In road accident claims and particularly in employment liability cases at work, establishing who is to blame for an accident is far from simple. It is an extremely different sort of case from that of establishing whether a fridge was working or not when it was bought, or whether there is something wrong with a car. I really think the hon. Gentleman is not doing justice to the victims of personal injury accidents by the arguments that he seeks to make.
Of course the £10,000 small claims track limit applies to a far wider range of issues than simply whether a fridge functions or not. The hon. Lady mentions as an example the question of culpability for a road traffic accident. Given that we are talking about much less serious types of injury if the limit is, say, £5,000, determining responsibility for that road traffic accident does not need to be an enormously complicated procedure. For those of us who have been involved in such road traffic accidents, the minor ones we are talking about here, determining responsibility is not a highly complicated matter. I accept that, in much more difficult cases where very serious injuries have been suffered, one must of course take a lot more legal care and attention. For very minor injuries, however, where by definition the accident is a minor one, I suggest that determining responsibility and culpability does not need to be an extremely complicated matter.
With the greatest respect, I do not think that the hon. Gentleman knows what he is talking about. Given of the relatively low levels of compensation for injury, the effects of a £5,000 injury can be quite severe and debilitating over a period of time. The complexity of personal injury cases, which involve expert evidence and issues of causation, means that they are in a different category. Even the Government accept that, so he is batting on a rather poor wicket.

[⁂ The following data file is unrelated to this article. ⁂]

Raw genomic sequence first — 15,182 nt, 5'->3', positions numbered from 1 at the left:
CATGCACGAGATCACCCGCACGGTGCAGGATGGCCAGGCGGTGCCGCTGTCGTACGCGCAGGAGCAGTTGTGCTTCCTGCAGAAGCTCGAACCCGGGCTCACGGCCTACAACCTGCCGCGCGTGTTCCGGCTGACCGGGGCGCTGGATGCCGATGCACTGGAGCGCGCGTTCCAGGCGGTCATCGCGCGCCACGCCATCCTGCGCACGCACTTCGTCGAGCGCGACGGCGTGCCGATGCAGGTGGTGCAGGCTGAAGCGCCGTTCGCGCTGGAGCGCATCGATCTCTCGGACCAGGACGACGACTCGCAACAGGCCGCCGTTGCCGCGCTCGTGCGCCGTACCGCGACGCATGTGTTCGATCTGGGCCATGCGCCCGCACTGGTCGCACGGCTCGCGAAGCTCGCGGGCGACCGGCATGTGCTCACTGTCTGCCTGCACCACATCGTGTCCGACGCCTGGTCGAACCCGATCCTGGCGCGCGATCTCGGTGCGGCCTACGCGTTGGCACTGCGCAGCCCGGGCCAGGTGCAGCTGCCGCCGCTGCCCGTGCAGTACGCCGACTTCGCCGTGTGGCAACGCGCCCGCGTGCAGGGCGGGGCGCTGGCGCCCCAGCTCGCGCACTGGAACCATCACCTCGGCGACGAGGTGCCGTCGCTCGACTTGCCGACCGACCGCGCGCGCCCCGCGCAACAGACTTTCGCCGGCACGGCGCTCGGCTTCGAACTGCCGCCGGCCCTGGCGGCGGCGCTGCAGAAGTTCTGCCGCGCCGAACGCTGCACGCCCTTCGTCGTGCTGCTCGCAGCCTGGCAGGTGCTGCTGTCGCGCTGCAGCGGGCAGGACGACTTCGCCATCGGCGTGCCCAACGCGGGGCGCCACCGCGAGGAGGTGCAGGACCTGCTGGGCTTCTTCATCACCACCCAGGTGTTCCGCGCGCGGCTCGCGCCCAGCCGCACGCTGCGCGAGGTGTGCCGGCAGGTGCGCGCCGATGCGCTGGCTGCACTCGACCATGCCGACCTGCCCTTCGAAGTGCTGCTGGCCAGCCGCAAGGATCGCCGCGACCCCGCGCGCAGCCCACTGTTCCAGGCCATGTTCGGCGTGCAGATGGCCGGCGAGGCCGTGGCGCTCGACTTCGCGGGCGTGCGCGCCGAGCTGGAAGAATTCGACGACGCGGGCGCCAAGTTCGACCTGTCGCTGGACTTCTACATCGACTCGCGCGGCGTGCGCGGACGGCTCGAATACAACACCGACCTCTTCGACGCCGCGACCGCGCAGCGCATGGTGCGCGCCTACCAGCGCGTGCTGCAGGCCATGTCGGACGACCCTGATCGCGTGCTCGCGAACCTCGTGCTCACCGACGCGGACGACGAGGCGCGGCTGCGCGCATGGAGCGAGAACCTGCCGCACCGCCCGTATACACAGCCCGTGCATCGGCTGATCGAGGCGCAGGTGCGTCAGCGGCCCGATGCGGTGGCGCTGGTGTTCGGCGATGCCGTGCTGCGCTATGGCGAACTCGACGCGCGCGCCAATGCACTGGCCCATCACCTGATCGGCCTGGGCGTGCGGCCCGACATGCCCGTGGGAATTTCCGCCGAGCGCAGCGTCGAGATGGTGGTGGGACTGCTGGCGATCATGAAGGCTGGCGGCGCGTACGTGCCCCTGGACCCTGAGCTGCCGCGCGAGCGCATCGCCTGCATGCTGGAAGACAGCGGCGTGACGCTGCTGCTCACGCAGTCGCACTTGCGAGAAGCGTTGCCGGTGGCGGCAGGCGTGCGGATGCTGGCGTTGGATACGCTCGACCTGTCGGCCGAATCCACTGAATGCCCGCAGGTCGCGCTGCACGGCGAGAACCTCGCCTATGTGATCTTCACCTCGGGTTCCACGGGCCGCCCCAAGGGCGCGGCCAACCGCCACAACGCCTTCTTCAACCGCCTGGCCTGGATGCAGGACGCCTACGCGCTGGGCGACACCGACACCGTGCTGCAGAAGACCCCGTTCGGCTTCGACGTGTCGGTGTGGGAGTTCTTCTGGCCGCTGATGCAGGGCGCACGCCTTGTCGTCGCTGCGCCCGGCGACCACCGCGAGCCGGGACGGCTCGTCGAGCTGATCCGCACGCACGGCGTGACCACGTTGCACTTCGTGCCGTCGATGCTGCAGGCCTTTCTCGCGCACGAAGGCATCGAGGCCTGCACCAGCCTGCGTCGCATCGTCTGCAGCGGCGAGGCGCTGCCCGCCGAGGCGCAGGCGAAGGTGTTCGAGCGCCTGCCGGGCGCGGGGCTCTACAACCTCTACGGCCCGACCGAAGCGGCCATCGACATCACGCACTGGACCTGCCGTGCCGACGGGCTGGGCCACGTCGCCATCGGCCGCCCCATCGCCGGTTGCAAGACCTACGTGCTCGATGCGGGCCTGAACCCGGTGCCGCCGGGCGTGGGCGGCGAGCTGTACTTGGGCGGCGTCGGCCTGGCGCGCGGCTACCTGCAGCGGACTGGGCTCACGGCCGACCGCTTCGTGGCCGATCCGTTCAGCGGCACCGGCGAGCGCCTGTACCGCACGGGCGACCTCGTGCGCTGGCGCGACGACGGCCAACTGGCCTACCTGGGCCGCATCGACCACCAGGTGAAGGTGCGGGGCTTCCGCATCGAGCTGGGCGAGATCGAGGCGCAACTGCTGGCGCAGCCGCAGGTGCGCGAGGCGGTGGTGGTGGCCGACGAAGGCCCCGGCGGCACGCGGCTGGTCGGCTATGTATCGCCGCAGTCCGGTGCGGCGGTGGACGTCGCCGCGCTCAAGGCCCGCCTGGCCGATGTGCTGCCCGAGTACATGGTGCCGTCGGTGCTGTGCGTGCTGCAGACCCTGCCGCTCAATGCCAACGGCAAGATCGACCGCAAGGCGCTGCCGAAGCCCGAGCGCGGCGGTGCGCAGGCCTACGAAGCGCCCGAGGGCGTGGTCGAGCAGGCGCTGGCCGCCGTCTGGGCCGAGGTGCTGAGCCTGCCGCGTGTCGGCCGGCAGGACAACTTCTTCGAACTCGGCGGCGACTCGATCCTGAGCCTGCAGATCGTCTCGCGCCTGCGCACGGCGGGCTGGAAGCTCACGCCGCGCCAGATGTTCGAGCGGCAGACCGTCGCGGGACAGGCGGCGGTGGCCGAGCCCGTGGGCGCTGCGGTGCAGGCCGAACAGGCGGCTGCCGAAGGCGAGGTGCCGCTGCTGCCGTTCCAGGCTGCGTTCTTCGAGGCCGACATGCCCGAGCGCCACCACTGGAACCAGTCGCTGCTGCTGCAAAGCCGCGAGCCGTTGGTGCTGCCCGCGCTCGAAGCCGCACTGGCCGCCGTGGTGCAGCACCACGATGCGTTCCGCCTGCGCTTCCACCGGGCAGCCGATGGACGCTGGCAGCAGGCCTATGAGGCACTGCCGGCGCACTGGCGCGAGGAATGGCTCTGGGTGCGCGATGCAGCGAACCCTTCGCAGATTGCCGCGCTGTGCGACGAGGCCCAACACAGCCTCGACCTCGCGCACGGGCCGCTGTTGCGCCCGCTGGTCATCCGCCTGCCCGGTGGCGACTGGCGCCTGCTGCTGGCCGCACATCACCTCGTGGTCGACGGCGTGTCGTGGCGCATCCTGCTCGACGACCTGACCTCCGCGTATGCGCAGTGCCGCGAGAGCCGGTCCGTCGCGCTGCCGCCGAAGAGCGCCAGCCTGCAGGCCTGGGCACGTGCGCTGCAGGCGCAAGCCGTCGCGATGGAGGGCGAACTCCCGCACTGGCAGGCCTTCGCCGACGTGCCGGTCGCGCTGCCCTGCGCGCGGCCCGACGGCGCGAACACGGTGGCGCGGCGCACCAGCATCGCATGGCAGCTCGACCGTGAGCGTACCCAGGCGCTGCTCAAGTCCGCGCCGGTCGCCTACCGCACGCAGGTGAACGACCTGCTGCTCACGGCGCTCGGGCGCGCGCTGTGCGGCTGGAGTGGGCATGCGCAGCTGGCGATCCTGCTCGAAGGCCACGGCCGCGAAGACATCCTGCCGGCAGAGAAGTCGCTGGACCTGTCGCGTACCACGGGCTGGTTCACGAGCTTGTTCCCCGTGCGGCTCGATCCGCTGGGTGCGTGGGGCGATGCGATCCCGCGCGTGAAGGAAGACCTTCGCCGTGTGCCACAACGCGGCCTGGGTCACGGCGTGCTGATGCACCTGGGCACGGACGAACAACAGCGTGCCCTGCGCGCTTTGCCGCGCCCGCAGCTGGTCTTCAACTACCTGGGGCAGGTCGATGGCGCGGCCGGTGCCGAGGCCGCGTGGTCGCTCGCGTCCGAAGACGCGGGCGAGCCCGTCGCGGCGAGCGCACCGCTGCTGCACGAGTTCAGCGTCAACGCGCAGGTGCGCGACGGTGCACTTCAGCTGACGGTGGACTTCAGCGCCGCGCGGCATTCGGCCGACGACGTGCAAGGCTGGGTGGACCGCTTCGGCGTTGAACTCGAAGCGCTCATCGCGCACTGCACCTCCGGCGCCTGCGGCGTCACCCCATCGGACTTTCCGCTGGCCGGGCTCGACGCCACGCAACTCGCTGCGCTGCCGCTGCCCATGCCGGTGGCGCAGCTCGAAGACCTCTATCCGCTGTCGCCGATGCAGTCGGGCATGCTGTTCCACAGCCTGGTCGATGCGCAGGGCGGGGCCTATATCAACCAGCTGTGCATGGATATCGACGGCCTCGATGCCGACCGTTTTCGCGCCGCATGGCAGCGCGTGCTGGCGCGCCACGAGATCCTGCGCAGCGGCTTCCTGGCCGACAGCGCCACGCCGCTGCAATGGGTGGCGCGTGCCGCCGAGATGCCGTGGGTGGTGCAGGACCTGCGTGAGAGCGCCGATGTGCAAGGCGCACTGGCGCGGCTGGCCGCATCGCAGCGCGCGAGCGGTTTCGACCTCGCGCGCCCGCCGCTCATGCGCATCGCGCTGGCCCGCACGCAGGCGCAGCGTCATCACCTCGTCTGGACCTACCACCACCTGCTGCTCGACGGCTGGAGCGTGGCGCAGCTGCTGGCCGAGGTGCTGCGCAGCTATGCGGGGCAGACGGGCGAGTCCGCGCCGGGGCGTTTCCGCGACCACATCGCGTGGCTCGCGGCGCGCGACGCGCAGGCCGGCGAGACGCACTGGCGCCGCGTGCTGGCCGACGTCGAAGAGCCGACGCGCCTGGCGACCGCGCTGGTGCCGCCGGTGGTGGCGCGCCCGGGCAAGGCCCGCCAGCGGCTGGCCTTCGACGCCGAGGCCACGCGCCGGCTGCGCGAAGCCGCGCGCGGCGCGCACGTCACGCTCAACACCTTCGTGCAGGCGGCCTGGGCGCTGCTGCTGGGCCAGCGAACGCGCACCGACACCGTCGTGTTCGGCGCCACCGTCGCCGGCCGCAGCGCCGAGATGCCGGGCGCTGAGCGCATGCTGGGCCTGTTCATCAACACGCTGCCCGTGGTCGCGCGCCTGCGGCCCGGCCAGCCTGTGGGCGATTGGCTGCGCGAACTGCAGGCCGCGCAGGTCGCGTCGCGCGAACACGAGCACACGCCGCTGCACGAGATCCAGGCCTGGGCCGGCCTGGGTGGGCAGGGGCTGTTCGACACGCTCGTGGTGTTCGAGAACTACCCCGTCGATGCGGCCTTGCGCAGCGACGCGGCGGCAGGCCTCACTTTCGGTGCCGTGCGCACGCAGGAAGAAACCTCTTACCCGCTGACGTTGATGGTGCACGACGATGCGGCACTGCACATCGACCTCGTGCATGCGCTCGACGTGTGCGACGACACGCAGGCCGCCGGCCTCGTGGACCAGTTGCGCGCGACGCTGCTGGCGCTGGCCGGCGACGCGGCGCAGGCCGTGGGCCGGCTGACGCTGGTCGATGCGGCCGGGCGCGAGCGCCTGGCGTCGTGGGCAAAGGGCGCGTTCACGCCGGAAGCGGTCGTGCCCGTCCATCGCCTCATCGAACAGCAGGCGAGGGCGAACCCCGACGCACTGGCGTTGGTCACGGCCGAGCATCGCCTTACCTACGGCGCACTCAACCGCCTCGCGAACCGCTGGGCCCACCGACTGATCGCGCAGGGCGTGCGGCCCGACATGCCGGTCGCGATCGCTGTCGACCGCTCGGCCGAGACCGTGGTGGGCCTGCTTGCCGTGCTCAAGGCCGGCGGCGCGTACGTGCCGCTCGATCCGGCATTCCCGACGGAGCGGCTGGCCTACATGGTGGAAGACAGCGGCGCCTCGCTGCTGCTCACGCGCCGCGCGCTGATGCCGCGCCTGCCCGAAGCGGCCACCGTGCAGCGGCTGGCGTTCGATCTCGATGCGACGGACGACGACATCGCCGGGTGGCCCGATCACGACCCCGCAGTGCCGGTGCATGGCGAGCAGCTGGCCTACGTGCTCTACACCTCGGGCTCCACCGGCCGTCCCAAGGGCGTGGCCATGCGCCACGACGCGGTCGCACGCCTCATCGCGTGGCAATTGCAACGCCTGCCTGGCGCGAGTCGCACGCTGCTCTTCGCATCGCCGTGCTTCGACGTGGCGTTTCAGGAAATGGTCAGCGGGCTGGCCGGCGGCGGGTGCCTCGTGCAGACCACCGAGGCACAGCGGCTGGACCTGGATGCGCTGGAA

The hon. Gentleman’s arguments are ones that the legal community often advance, whether in this arena or others, to justify very high levels of legal and judicial intervention, which is often very expensive. We need to maintain a sense of proportionality, lest legal costs and expenses get out of control.
Will my hon. Friend give way?
I shall in just a moment. I have seen figures suggesting that 47% of the pay-outs made by insurance companies for these relatively minor road traffic injuries gets consumed by legal fees. If such a high proportion of pay-outs is being consumed by expenses, it suggests to me that the entire system is out of proportion, and that some reform is therefore needed. I give way to the Chair of the Justice Committee.
I am afraid that my hon. Friend is not making the best case on the Government side that I have ever heard. Does he accept that lawyers act in the interests of their clients and that when they do, they are bound by professional obligations? Is not a better point that we should assist people through the system by working up a very good and accessible online portal, which the Minister has sought to do, so that we find the means of balancing cost with people’s ability to seek access to justice? I gently say to my hon. Friend the Member for Croydon South (Chris Philp) that that is perhaps a stronger point that the Government have been able to advance. The Minister has taken care to delay the implementation of aspects of the Bill in order to get the online portal up and working, and I suggest that that might be a more fruitful area to consider.
I am always delighted to take advice and guidance from such a distinguished, learned and experienced Member as my hon. Friend the Member for Bromley and Chislehurst (Robert Neill). He adds further weight to the case by drawing attention to the benefits of the online portal, which I hope could be used to further simplify such matters and enable claimants to manage them, rather than having to rely on lawyers.
I refer the House to my entry in the Register of Members’ Financial Interests. Is the hon. Gentleman aware that in most personal injury claims, there are fixed costs for lawyers’ fees?
In many cases there are, but in many cases those costs inflate. I referred to the fact that 47% of the value of pay-outs gets consumed by legal fees. I hope that the fixed tariffs provision, which is not the subject of any amendment but is in the Bill, will further simplify matters.